It was quite difficult for me to accept though, I remember one day about a year ago praying about it because it seemed like such an offensive verse in the Bible - how could God really say this? Can't women even give the announcements???

It came to my mind that the silence of women in church is actually a truly beautiful thing that adorns them with great dignity and beauty. Totally in the spirit of 1Peter3:4 which speaks of 'the imperishable beauty of a gentle and quiet spirit, which in God''s sight is very precious.'

So the reason I asked you the question was that I was surprised to find someone who also takes the text at face value because most complementarians don't. I think it will be a point in the complementarian case that God will deal with in the future.

Don Carson has made the main objections to this view in RBMW. After I came to my conclusions I came across this amazing article through the Monergism site that shows why the face value meaning is the best one (talks about the 1Cor11:5 objection):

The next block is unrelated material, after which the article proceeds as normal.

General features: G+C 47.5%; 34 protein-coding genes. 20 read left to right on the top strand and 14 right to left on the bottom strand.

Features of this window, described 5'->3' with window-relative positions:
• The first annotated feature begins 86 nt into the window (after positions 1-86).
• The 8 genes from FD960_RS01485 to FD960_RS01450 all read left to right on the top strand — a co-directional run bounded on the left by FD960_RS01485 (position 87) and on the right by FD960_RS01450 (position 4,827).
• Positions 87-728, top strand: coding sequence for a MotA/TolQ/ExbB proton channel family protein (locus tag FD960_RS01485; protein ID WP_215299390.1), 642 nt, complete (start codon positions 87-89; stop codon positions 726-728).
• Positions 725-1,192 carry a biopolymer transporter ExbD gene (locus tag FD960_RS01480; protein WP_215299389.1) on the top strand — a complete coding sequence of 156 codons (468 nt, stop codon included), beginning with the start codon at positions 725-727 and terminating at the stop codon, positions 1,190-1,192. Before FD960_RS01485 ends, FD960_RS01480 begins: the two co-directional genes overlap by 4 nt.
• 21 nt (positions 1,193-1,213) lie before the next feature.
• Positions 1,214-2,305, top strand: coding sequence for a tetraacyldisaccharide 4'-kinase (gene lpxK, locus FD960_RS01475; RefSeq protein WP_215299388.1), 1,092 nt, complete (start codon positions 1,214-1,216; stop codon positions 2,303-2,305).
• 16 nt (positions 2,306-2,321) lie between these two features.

http://www.bible-researcher.com/women-prophesying.html

So do you really keep silent in church? What do your sisters in Christ think of it? Or does it not come up?

Mary Elizabeth Tyler said...

Dear Halo:

I am still in the process of reading the article you gave a link too: so far, so good. I will post an article, which I have received permission to post, written by the brilliant George Mattern of Shepherd’s Fellowship.

George, I feel, reflects the truth of the way I perceive the whole issue. He also has a brilliant commentary on head coverings for women.